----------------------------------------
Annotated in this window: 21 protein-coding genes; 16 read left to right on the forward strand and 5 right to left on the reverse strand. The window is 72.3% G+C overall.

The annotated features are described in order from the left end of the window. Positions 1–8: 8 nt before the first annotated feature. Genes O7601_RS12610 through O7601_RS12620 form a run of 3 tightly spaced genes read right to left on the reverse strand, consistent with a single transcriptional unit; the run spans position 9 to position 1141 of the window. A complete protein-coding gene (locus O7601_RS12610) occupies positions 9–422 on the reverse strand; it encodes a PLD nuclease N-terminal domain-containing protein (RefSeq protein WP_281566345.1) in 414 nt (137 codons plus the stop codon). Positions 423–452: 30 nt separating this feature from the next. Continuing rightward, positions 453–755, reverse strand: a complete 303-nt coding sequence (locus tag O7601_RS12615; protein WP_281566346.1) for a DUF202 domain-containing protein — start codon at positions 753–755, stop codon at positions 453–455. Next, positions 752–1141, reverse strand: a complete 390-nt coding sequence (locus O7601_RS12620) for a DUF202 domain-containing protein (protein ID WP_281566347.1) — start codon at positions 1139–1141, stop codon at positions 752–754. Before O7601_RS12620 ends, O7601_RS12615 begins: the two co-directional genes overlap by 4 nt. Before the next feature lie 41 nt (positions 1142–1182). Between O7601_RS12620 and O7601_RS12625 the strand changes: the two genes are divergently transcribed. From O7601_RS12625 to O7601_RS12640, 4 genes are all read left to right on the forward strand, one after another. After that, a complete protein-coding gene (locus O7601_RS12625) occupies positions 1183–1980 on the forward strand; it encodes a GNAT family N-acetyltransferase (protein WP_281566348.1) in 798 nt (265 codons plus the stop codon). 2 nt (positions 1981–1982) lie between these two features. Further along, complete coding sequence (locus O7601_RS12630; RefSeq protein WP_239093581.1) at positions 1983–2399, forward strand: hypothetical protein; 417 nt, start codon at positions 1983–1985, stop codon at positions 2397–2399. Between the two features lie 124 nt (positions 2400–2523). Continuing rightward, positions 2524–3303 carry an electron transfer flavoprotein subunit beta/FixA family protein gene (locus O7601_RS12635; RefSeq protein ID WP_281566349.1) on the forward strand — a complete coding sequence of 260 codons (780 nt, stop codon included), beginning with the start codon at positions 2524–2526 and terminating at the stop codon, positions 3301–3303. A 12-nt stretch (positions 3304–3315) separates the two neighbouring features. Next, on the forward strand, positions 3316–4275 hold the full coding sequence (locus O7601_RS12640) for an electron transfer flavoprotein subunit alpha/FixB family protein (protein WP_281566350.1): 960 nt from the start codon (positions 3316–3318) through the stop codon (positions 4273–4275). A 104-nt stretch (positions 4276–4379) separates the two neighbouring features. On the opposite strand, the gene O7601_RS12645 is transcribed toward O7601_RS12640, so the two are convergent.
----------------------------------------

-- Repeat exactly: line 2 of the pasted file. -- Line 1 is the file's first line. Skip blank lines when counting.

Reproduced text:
The annotated features are described in order from the left end of the window. Positions 1–8: 8 nt before the first annotated feature. Genes O7601_RS12610 through O7601_RS12620 form a run of 3 tightly spaced genes read right to left on the reverse strand, consistent with a single transcriptional unit; the run spans position 9 to position 1141 of the window. A complete protein-coding gene (locus O7601_RS12610) occupies positions 9–422 on the reverse strand; it encodes a PLD nuclease N-terminal domain-containing protein (RefSeq protein WP_281566345.1) in 414 nt (137 codons plus the stop codon). Positions 423–452: 30 nt separating this feature from the next. Continuing rightward, positions 453–755, reverse strand: a complete 303-nt coding sequence (locus tag O7601_RS12615; protein WP_281566346.1) for a DUF202 domain-containing protein — start codon at positions 753–755, stop codon at positions 453–455. Next, positions 752–1141, reverse strand: a complete 390-nt coding sequence (locus O7601_RS12620) for a DUF202 domain-containing protein (protein ID WP_281566347.1) — start codon at positions 1139–1141, stop codon at positions 752–754. Before O7601_RS12620 ends, O7601_RS12615 begins: the two co-directional genes overlap by 4 nt. Before the next feature lie 41 nt (positions 1142–1182). Between O7601_RS12620 and O7601_RS12625 the strand changes: the two genes are divergently transcribed. From O7601_RS12625 to O7601_RS12640, 4 genes are all read left to right on the forward strand, one after another. After that, a complete protein-coding gene (locus O7601_RS12625) occupies positions 1183–1980 on the forward strand; it encodes a GNAT family N-acetyltransferase (protein WP_281566348.1) in 798 nt (265 codons plus the stop codon). 2 nt (positions 1981–1982) lie between these two features. Further along, complete coding sequence (locus O7601_RS12630; RefSeq protein WP_239093581.1) at positions 1983–2399, forward strand: hypothetical protein; 417 nt, start codon at positions 1983–1985, stop codon at positions 2397–2399. Between the two features lie 124 nt (positions 2400–2523). Continuing rightward, positions 2524–3303 carry an electron transfer flavoprotein subunit beta/FixA family protein gene (locus O7601_RS12635; RefSeq protein ID WP_281566349.1) on the forward strand — a complete coding sequence of 260 codons (780 nt, stop codon included), beginning with the start codon at positions 2524–2526 and terminating at the stop codon, positions 3301–3303. A 12-nt stretch (positions 3304–3315) separates the two neighbouring features. Next, on the forward strand, positions 3316–4275 hold the full coding sequence (locus O7601_RS12640) for an electron transfer flavoprotein subunit alpha/FixB family protein (protein WP_281566350.1): 960 nt from the start codon (positions 3316–3318) through the stop codon (positions 4273–4275). A 104-nt stretch (positions 4276–4379) separates the two neighbouring features. On the opposite strand, the gene O7601_RS12645 is transcribed toward O7601_RS12640, so the two are convergent.